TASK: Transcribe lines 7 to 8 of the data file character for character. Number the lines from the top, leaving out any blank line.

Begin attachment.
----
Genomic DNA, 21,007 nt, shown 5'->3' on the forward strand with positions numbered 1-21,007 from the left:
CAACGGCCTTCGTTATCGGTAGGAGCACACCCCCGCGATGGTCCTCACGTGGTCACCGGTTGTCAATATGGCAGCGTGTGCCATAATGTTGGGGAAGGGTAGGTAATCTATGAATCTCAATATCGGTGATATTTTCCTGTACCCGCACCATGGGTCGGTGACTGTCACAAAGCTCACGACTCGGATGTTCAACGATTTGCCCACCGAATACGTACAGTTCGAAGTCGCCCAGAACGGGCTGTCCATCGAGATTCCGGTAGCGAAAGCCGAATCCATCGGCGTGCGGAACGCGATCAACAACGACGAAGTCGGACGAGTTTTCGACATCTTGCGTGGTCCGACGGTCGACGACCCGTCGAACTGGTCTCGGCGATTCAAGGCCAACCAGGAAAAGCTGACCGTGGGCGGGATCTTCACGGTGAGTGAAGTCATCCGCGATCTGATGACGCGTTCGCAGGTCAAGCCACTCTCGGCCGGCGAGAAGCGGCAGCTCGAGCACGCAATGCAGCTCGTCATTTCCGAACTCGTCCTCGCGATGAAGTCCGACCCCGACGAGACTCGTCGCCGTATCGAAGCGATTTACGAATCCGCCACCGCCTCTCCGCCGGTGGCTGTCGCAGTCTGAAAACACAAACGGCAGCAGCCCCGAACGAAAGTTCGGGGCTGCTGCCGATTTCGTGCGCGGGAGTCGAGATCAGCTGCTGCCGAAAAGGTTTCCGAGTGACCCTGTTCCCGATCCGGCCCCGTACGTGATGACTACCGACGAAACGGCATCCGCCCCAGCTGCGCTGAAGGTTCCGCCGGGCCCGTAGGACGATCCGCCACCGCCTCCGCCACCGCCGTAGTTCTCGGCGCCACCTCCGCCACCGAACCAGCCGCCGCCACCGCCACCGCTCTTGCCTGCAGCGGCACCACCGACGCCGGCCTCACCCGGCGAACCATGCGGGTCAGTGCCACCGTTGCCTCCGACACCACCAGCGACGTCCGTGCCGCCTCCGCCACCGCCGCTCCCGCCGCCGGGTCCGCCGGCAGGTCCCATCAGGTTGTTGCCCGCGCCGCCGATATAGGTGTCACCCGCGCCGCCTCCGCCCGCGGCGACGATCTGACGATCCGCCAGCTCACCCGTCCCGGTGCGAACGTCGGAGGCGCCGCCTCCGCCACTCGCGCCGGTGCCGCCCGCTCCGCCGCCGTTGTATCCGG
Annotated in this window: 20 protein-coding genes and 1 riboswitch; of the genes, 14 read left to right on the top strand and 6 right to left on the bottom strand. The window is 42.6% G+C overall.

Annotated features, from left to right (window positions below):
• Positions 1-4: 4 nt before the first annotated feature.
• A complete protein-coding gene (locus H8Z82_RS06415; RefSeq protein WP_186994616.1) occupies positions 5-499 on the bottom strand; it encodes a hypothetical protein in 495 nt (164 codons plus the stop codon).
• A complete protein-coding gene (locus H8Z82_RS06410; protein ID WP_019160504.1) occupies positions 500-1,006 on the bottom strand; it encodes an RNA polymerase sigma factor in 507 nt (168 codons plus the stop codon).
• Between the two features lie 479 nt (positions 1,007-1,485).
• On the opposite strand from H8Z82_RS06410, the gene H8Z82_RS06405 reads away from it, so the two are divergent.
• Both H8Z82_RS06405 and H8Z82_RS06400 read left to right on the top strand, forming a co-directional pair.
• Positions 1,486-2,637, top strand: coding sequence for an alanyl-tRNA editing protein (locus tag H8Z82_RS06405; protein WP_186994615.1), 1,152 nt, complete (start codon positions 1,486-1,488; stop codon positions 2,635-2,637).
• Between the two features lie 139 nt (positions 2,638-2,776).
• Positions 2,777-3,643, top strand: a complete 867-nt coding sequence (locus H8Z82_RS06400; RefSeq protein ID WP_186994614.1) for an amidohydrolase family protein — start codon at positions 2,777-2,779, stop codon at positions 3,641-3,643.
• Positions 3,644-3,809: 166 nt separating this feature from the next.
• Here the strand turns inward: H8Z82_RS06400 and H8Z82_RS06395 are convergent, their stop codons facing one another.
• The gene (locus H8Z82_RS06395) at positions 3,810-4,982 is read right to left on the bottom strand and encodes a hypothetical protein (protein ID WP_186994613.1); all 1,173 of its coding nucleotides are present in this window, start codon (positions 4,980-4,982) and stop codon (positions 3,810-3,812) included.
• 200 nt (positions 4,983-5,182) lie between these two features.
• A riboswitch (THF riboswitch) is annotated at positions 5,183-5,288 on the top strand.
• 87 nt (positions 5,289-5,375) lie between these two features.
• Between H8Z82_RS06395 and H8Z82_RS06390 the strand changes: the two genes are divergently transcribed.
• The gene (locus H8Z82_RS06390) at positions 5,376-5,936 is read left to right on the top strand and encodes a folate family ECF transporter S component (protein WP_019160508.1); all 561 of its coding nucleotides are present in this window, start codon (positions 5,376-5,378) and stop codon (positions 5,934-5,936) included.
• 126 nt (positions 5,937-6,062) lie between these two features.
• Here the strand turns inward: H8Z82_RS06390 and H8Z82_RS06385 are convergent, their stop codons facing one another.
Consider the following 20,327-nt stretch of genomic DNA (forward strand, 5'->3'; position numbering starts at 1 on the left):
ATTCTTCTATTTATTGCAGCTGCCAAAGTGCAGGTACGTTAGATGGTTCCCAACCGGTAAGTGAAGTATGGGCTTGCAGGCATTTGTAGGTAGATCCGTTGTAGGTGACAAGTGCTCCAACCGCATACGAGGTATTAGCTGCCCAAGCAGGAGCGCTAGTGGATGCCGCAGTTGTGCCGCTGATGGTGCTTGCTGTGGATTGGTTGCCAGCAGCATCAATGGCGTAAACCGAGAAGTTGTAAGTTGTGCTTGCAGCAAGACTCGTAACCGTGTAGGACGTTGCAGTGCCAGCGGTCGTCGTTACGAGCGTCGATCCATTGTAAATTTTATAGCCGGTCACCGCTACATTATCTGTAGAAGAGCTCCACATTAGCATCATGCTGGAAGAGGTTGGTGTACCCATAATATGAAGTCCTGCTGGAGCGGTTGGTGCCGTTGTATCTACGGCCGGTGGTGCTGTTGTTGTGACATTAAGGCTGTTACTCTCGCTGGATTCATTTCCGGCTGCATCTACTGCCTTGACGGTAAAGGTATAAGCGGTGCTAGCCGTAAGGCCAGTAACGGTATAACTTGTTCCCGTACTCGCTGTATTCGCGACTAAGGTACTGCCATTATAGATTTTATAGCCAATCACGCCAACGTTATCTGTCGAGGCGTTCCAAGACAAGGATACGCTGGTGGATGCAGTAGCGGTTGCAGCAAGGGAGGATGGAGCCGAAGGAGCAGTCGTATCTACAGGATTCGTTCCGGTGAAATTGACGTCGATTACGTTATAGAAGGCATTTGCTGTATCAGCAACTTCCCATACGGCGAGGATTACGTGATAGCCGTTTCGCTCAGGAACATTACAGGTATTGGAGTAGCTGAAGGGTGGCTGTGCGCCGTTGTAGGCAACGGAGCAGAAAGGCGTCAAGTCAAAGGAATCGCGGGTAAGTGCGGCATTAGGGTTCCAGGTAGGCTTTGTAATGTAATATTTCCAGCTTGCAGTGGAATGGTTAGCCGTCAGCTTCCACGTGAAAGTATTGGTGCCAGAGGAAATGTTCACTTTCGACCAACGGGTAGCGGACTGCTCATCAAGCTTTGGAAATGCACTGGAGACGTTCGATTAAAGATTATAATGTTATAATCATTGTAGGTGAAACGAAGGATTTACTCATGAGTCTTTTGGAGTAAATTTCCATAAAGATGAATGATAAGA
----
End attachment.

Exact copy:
• A complete protein-coding gene (locus H8Z82_RS06410; protein ID WP_019160504.1) occupies positions 500-1,006 on the bottom strand; it encodes an RNA polymerase sigma factor in 507 nt (168 codons plus the stop codon).
• Between the two features lie 479 nt (positions 1,007-1,485).